He still shares meals with his former Bombers and regularly communicates with them through phone calls and texts.

Schlueter was part of a tight-knit group at Saint Joe fostered by head coach Rick O’Dette.

“It was a family atmosphere,” says Schlueter. “I’m starting to see other programs envelope that.

“Kids are investing their time and money into college baseball. Ending up with a lifelong family is a huge pay-off.”

Schlueter speaks highly of O’Dette and still maintains contact with the man who has moved on to Saint Leo University in Florida after Saint Joe closed its doors at the end of the 2016-17 school year.

“He’s a great guy and a motivator,” says Schlueter of Coach O. “He pushes you to get the best out of you all the time. He was good at helping guys understand what the game is about. He was always at explaining this is why we do this and why we do that.”

While Schlueter was at SJC, he also encountered assistants Matt Kennedy (now a Saint Leo assistant), Josh Rabe (now head coach at Quincy University) and Jeremy Sheetinger (now American Baseball Coaches Association coaches liaison).

Schlueter’s head coach in high school was Doug Livingston, who has since retired with the most wins in Harlem program history.

Livingston got his players to take ownership and work hard.

With a core of players who grew up on diamonds together, Harlem won back-to-back Illinois High School Association regional titles (equivalent to the sectional in Indiana) in Schlueter’s junior and senior seasons (2005 and 2006).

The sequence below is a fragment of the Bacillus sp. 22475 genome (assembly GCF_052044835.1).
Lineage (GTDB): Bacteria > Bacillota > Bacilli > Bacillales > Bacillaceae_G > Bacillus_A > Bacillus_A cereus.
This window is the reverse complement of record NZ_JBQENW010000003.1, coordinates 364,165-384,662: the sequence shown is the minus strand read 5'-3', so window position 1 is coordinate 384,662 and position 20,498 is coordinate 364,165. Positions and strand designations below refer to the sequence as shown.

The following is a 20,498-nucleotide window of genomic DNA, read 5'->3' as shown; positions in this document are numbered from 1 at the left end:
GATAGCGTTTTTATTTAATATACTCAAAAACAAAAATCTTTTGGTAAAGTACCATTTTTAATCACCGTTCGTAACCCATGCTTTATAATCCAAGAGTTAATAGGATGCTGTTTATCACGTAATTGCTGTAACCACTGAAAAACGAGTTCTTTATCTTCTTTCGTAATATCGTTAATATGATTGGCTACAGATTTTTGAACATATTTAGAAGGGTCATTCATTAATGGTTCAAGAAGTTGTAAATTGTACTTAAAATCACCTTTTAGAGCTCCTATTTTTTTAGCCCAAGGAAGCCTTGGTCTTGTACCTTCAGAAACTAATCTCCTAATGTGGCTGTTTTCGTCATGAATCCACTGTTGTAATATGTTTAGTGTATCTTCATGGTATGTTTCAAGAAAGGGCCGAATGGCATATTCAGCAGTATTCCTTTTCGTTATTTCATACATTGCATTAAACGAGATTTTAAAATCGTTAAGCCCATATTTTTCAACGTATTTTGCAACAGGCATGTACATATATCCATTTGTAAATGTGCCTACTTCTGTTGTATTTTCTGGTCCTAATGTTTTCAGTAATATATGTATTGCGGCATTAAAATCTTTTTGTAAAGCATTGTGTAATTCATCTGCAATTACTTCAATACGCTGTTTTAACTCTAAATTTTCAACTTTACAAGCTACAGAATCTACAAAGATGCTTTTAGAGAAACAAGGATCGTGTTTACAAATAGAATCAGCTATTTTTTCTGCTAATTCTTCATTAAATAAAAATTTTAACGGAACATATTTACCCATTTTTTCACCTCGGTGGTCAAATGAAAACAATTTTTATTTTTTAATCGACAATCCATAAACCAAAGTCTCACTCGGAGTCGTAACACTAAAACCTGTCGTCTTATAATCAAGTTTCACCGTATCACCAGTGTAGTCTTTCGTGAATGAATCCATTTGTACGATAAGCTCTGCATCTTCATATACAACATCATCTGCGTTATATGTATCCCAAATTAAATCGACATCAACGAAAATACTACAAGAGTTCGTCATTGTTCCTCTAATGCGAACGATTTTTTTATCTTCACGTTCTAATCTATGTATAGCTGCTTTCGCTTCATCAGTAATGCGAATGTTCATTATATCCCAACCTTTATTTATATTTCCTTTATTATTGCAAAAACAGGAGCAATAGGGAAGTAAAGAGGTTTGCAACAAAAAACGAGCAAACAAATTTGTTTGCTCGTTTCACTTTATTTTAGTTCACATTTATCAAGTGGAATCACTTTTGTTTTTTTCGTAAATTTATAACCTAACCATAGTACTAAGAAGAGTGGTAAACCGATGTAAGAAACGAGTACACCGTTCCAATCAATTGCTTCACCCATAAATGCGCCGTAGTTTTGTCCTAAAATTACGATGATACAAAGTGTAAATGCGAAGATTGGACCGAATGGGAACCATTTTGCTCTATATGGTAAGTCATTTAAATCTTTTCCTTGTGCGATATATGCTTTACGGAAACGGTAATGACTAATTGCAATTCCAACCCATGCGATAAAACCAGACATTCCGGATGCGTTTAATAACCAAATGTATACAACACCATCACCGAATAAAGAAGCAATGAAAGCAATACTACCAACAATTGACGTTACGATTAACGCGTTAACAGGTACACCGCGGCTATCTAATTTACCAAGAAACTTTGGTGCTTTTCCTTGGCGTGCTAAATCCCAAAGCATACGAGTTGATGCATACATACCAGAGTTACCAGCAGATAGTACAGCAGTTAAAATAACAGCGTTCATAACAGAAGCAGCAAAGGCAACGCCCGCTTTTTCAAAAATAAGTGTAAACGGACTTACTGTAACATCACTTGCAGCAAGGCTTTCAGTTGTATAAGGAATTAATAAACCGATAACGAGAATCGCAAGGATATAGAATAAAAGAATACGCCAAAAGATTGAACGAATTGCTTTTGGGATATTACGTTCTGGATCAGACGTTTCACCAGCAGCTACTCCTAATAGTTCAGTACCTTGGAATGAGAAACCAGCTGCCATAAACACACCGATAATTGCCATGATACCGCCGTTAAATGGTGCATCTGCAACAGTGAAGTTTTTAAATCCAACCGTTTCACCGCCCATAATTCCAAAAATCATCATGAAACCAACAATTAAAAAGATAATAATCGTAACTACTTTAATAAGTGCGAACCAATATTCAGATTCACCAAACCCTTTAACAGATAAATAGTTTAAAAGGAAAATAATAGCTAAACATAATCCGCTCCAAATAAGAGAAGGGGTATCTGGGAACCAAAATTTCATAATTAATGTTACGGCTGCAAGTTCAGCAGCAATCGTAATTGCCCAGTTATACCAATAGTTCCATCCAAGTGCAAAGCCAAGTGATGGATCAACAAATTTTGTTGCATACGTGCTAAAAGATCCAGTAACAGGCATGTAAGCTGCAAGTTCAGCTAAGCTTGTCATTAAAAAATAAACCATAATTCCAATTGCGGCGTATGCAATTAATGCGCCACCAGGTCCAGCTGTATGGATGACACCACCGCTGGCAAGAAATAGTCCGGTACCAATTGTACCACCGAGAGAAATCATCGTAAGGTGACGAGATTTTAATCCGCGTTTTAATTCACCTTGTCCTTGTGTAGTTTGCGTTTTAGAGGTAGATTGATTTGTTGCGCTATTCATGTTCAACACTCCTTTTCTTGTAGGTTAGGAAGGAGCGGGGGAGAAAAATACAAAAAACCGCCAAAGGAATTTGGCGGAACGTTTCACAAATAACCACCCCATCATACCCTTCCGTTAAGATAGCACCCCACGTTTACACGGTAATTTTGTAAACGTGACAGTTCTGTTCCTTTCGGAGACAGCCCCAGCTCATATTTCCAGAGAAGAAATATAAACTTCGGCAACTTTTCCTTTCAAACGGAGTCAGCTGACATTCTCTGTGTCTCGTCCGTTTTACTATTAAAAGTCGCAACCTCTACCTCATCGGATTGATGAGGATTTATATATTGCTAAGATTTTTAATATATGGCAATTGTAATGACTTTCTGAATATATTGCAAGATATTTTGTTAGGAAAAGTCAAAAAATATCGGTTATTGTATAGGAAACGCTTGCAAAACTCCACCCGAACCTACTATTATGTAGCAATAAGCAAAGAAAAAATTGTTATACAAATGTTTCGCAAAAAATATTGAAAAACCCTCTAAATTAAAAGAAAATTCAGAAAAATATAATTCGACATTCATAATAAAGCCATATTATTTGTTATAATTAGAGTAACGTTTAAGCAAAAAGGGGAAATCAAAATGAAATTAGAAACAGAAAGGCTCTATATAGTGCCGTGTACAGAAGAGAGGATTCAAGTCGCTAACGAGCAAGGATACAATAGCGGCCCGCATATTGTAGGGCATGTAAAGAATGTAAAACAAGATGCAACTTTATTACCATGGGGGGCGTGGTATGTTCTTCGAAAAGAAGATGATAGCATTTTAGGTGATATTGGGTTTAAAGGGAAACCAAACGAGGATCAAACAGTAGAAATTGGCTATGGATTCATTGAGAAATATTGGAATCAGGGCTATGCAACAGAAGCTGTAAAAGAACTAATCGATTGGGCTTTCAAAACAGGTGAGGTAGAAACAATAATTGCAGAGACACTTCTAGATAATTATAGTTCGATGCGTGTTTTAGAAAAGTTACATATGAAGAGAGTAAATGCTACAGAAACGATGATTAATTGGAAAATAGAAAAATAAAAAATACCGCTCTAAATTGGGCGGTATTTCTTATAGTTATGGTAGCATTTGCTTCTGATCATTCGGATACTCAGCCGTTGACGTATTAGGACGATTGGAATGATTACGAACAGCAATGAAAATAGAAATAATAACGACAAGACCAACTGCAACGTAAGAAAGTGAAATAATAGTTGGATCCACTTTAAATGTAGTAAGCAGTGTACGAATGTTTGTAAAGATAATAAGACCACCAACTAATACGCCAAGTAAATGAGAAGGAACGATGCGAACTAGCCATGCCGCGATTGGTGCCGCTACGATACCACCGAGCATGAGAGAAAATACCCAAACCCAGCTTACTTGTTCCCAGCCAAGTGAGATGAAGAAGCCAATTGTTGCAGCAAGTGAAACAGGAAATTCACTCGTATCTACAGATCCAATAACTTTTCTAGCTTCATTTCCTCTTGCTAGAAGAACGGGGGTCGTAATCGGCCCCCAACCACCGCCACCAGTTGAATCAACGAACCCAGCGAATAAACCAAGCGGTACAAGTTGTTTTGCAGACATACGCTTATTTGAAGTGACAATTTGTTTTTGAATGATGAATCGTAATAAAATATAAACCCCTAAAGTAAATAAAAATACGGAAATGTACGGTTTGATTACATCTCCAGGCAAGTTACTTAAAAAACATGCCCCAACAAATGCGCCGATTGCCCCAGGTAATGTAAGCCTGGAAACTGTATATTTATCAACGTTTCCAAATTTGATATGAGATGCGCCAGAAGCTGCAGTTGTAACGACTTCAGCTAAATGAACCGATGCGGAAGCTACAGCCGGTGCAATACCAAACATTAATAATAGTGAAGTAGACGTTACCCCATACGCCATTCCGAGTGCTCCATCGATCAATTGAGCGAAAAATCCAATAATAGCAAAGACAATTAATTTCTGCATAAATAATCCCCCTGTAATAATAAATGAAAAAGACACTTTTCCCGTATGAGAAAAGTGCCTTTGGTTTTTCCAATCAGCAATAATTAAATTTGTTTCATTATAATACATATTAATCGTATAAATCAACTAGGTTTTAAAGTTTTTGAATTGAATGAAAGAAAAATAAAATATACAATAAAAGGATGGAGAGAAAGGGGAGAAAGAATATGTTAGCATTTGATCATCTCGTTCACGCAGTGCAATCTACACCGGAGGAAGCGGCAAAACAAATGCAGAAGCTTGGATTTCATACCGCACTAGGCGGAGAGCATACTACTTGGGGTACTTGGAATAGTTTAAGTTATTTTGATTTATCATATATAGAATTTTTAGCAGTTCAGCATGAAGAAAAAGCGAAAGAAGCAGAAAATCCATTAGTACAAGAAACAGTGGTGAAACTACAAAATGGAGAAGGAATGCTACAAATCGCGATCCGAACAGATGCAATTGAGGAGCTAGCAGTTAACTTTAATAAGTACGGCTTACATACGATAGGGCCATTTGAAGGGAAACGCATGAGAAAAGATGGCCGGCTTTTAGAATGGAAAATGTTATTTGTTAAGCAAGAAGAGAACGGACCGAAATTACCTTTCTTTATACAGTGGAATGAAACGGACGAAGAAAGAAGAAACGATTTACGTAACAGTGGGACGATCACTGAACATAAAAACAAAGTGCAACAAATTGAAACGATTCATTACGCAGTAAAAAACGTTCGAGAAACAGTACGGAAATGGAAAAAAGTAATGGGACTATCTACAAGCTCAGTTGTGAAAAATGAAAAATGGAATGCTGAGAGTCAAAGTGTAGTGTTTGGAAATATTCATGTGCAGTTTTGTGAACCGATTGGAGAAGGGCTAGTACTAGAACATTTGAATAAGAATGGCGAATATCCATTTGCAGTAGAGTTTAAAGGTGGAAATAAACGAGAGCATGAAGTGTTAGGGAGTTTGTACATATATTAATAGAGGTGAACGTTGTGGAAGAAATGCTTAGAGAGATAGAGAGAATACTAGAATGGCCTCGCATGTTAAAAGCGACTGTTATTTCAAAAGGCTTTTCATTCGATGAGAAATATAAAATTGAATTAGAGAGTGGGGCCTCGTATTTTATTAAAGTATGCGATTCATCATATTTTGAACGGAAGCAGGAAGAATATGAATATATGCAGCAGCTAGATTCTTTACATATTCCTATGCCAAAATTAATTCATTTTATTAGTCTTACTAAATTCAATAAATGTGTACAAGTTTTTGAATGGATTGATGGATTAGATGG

In 2005, the Huskies became only the second team to go unbeaten in the Northern Illinois Conference (then known as the NIC-9). Schlueter went 7-0 with an 0.91 earned run average in 2005 and 10-2 with one save and a 1.20 ERA in 2006.

“We learned to play as a team,” says Schlueter. “It was not all about one individual. We had depth and learned to rely on one another.”

Baseball Directive is on social media — Facebook, Twitter and Instagram.

EDSCHLUETER2

Ed Schlueter (right) operates Baseball Directive out of a rented space near Wheatfield in northwest Indiana.

EDSCHLUETER1

Ed Schlueter, a graduate of Saint Joseph’s College in Rensselaer, Ind., and the former Rensselaer Central High School head baseball coach, is the founder of Baseball Directive. Baseball near Wheatfield, Ind., he provides instruction and information to area players and their parents.

 

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Swartzentruber’s career and baseball path leads him to Lake Central

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By STEVE KRAH

http://www.IndianaRBI.com

A man from the lower left corner of the Indiana map has made it to the upper left.

And he’s enjoyed high school baseball coaching success in his new home at Lake Central.

Mike Swartzentruber graduated from Washington (Ind.) High School in 1990 then Oakland City University and began his teaching and coaching career at North Posey.

In 13 seasons in Poseyville — 12 as head coach — Swartzentruber experienced plenty of winning. The Vikings were an IHSAA Class 2A state semifinalist in 2000 and won back-to-back 2A state titles in 2005 and 2006.